When I first read The Rising five years ago, I didn't much care for it. Here's why: early on in Brian Keene's zombie adventure, we discover that it's not just humans that can become reanimated. Animals are fair game for zombification, too, and the demonic Siquissim that possess Earth's corpses give all these zombies the ability to talk. This means that in addition to talking zombie humans, we also get talking zombie fish and talking zombie lions. My first encounter with these creatures seriously disrupted my suspension of disbelief. Yes, ladies and gentlemen, a talking fish was enough to take me right out of this zombie novel.
Over the last few years, though, as the book marinated in my psyche and I've become a regular listener of Keene's podcast and privy to the stories and behind-the-scenes discussions he's given us about his books and influences, I grew tempted to give The Rising another shot. Joe Hempel's narration of the audiobook edition sealed the deal. I love Joe (necessary disclaimer: I like Joe so much that I hired him to narrate my own novel, Mass Hysteria), and given the fandom and devotion surrounding The Rising, it was time to give it a second chance.
Boy am I glad I did! In fact, knowing what to expect out of this book helped me enjoy it a heck of a lot more. My prior reading gave me the inside track on what's what here, and without any jarring surprises, like a talking fish, to snap me out of the reading I was able to really sink into the narrative and accept it for what it is. And what it is is a heck of a lot of dark, occasionally silly, pulpy fun.
Keene's conceit for the zombie apocalypse is a nifty one. A Large Hadron Collider-like bit of science opens up a portal between this world and The Void, allowing the evil Siquissim entry into our dimension where they take up residence in our recently dearly departed. When a person shuffles off their mortal coil and their soul escapes the confines of the flesh and blood, a Siquissim takes its place. This is a zombie apocalypse by way of demonic possession and cosmic horror, and it's an interesting, original take on the end of the world as we know it.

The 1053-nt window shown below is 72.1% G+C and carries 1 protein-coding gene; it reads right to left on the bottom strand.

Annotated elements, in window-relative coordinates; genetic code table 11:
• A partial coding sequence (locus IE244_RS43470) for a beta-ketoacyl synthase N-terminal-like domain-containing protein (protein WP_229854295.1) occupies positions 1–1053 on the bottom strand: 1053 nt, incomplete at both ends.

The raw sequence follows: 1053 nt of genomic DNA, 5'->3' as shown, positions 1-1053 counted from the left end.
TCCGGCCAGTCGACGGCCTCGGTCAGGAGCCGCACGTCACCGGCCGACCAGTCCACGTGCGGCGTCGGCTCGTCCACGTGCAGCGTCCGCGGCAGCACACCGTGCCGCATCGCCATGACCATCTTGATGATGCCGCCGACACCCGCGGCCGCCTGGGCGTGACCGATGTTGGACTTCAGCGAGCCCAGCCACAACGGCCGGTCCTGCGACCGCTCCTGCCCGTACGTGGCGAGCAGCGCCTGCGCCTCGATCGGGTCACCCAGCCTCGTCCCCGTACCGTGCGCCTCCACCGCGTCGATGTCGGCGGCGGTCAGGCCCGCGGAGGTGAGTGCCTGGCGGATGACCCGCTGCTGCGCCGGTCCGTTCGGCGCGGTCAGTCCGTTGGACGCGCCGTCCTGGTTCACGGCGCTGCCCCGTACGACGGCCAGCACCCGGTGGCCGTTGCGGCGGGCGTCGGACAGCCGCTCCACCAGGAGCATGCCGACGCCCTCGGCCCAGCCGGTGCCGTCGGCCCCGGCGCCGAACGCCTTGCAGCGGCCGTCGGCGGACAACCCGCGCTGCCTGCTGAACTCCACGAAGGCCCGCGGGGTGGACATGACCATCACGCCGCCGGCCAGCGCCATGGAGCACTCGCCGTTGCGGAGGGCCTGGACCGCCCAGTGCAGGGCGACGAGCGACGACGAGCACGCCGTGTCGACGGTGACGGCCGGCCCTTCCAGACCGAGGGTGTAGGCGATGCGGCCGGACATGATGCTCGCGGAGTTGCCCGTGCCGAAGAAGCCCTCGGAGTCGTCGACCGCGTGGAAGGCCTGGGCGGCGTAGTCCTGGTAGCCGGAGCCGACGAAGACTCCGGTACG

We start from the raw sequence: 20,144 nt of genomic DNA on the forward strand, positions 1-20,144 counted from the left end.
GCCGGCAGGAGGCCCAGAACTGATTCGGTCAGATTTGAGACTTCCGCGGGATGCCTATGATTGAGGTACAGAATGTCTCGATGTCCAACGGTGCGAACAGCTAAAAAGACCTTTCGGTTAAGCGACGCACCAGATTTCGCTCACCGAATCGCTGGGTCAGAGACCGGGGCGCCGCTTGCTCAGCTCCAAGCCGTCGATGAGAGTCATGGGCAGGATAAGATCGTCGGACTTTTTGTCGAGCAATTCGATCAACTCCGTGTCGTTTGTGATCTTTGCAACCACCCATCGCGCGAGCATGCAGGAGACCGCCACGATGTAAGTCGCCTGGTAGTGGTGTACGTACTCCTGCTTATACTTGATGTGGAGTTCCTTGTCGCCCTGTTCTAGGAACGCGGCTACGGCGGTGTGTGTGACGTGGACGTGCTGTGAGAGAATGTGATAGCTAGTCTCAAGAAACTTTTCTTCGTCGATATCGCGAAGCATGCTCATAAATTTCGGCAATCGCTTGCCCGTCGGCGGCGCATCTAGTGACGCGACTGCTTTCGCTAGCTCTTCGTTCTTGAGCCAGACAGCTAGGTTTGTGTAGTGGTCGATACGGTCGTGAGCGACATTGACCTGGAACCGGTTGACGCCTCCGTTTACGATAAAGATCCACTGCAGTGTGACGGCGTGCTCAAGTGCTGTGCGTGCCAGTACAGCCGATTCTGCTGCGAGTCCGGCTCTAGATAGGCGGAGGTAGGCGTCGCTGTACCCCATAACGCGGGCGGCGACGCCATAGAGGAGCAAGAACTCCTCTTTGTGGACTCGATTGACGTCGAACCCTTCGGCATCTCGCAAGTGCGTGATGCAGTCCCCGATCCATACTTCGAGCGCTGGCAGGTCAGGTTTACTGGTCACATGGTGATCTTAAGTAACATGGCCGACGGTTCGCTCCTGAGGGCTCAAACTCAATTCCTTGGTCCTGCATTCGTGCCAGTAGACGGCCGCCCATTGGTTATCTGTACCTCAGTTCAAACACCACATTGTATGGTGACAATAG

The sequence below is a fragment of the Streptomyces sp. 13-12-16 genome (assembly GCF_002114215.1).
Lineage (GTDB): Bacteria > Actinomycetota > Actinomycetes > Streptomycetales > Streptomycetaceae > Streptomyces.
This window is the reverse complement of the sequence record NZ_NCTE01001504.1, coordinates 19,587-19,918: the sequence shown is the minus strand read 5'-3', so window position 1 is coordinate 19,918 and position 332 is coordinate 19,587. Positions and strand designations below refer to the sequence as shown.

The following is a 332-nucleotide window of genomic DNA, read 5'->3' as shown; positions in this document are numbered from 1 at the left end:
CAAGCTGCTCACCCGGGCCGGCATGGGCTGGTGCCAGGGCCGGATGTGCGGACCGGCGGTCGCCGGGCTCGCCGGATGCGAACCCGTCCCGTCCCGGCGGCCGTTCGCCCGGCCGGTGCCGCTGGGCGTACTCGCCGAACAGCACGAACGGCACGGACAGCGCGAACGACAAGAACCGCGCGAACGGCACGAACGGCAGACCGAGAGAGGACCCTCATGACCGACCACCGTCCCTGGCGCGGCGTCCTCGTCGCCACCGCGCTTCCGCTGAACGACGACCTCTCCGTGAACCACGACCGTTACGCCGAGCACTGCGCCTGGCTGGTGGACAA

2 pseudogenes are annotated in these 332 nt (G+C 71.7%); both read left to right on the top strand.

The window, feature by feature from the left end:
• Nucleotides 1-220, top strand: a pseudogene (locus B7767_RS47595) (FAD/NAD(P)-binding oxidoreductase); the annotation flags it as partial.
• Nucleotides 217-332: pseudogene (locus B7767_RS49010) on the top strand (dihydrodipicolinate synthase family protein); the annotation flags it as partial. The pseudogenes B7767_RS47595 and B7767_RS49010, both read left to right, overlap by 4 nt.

At the core of all this is our every-man hero, Jim, who just wants to make it to New Jersey to save his son. He's joined along the way by other survivors, but when a rogue platoon of National Guardsmen begin rounding up and enslaving folks, it's only a matter of time before everybody is set on a collision course. There's an urgency to Jim's situation, and the perils he faces on his road-trip serve to heighten the tension. Keene makes you feel his desperation as the clock ticks down, right from the opening chapter. I was surprised at just how emotionally resonant and earnest our introduction to Jim was, and Keene is sure to pull on our heartstrings every now and then, reminding us of the humanity of our small band of survivors even as he grips us in moments of true despair and shocking violence.
Joe Hempel's narration is strong throughout, and I particularly liked the affectations he gave to the zombies, particularly Ob, the malevolent leader of the Siquissim. He voices each character well, providing enough subtle distinction and occasional accents or tones that each line of dialogue is unique to each speaker. Hempel's narration is top-notch, and his reading makes for a truly compelling listen. He's a great fit to Keene's sensibilities, and I'm looking forward to listening to his reading of City of the Dead next.
While the text is the Author's Preferred Edition, I think it's safe to say the audiobook is my own preferred edition. Listening to Joe Hempel's reading of Brian Keene's Bram Stoker Award-winning debut horror novel was a terrific amount of fun, and it gave me a new appreciation for the work as a whole.
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